|Dr. McIntosh on left, and most of our group|
This picture shows several of the ponds, most of which use aerators. Species being studied are tilapia, trout, and baitfish. In the far right you can see the University football stadium, and beyond that is US 13. Who would have known that all of these ponds were tucked away at the back of the campus? The little orange strips above the pond are used to discourage egrets and herons from landing on the ponds hoping to steal a free lunch.
This is a better shot at an empty pond. The ponds are at a higher altitude than a large retention pond not seen here. Each pond has a stand pipe that can be rotated to drain the pond by gravity feed. So when they harvest, they "pull the plug" and simply pick up the fish. The Wetlab is in the center back ground.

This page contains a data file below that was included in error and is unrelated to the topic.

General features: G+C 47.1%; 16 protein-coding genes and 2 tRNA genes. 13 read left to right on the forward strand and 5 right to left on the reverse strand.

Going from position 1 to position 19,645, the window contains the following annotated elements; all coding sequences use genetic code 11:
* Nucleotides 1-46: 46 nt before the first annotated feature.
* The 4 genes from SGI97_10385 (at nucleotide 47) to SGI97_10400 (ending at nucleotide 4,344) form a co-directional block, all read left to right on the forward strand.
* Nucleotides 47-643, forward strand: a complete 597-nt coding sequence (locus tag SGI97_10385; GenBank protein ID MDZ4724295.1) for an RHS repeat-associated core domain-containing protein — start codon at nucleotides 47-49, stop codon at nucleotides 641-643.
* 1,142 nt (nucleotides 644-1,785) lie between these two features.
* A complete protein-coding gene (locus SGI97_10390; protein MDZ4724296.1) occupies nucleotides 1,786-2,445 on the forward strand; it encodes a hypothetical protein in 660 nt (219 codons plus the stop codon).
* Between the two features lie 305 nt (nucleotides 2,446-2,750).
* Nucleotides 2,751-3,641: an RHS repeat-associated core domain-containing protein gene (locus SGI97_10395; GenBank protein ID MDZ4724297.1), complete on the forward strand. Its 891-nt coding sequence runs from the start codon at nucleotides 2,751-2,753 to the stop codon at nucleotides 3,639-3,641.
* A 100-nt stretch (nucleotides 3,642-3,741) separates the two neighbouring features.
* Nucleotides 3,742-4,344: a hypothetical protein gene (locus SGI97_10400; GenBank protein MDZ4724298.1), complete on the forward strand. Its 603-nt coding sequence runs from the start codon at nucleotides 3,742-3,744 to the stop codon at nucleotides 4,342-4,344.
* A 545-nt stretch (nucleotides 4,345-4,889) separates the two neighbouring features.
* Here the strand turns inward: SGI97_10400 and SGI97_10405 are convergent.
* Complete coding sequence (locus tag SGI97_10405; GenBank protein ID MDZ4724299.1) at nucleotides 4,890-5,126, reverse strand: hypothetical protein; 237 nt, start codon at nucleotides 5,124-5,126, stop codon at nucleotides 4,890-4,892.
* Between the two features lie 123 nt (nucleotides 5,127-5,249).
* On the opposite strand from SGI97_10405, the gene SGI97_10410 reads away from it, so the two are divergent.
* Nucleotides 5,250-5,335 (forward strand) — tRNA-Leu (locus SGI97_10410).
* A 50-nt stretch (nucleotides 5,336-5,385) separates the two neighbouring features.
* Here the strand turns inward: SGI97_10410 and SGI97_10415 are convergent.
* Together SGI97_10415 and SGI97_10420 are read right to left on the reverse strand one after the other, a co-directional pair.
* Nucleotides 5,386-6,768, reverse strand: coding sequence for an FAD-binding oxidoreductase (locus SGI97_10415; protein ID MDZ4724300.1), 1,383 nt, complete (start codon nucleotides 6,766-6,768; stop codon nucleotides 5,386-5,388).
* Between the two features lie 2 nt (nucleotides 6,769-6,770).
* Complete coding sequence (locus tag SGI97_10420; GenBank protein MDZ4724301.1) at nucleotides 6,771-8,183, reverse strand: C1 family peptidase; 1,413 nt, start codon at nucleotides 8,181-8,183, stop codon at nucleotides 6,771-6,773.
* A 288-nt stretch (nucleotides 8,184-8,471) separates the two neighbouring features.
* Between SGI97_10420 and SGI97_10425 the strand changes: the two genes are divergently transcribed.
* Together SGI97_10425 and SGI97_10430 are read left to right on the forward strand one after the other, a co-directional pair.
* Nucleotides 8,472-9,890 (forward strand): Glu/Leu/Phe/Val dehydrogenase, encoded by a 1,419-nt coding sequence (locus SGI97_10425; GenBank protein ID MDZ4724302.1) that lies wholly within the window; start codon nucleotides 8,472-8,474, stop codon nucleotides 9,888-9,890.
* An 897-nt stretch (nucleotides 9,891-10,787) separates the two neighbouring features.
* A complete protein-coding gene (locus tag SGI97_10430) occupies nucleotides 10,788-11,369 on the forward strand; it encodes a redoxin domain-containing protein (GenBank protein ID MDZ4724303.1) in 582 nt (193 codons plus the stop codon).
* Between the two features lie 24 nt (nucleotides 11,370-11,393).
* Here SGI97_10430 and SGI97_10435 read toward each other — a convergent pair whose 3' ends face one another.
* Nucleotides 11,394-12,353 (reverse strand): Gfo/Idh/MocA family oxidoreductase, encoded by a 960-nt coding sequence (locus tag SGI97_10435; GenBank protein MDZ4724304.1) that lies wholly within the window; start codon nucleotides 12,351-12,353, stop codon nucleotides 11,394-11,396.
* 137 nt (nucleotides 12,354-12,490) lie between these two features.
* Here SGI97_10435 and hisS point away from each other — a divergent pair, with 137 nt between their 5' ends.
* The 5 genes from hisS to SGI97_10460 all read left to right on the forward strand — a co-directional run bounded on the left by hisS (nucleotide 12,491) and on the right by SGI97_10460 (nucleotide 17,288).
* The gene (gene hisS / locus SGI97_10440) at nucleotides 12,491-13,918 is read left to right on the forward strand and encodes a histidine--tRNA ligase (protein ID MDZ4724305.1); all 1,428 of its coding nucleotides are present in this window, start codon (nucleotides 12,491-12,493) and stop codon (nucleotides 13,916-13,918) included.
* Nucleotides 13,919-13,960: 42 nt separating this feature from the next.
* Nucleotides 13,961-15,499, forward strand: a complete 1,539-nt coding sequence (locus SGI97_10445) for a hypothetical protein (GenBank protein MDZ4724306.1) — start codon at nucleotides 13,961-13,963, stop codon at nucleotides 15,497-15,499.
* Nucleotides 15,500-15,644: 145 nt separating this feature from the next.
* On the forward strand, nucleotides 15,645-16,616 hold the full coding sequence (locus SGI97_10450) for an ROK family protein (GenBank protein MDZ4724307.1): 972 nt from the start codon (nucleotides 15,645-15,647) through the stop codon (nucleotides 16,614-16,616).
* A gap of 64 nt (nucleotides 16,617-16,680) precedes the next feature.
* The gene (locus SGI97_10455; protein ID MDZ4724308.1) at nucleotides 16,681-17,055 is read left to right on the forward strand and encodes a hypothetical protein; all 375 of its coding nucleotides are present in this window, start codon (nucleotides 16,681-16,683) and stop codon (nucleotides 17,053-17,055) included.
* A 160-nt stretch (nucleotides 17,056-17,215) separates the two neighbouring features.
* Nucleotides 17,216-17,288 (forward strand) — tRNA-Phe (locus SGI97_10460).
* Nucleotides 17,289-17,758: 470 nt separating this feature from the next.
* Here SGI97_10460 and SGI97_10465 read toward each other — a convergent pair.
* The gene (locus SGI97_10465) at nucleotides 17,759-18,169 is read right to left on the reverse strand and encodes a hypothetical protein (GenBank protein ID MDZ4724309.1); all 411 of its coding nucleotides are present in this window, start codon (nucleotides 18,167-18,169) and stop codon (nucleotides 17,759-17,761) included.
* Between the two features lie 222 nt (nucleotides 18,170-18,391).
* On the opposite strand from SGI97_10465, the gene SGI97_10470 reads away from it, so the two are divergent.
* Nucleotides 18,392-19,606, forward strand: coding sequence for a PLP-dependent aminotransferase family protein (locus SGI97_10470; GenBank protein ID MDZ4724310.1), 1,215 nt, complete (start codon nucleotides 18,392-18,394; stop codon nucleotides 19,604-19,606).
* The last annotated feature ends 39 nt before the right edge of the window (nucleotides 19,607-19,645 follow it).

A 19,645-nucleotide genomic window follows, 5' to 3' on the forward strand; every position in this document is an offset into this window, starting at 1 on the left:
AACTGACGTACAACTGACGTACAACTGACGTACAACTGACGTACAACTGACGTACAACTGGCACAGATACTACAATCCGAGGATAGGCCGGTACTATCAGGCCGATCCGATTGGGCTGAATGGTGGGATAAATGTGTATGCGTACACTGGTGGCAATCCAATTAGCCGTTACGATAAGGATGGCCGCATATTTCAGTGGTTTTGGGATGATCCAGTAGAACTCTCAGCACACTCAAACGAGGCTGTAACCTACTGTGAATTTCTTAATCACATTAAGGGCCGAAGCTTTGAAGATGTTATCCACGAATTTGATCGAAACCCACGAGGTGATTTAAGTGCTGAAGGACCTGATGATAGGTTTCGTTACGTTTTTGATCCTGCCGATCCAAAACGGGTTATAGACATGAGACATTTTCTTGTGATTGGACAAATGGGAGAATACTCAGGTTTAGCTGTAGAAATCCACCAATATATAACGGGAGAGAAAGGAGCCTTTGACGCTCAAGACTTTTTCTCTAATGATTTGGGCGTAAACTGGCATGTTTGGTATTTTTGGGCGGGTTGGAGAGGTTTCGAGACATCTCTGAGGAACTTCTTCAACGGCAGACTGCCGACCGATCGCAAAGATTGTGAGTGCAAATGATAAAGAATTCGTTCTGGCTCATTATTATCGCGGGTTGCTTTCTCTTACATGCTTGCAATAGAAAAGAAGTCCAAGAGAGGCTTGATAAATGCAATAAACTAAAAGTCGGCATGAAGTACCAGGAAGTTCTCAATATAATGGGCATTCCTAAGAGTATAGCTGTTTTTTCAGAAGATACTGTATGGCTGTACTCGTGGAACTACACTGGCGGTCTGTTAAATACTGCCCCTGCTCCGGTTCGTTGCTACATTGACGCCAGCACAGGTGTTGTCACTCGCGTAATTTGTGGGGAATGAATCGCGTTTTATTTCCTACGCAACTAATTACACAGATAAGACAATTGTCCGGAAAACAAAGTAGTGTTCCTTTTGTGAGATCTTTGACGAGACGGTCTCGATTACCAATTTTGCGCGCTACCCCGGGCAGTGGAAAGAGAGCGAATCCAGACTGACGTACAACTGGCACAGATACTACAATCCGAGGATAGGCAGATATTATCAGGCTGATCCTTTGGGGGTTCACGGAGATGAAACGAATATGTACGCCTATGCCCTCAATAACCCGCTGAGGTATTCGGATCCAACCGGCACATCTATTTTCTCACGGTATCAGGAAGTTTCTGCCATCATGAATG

|Dr. McIntosh talking about the lab|
Unfortunately the Wetlab had been hit with a disease, and they were just getting back online from the disinfection process. Tanks had water, but the fish are not yet in place.
I had a great day touring the facility, and certainly want to thank Dr. McIntosh for volunteering his Saturday afternoon with a bunch of fish nuts. I hope to go back again in the summer when the lab is in full swing.
To learn more about killifish, please visit the American Killifish Association website at: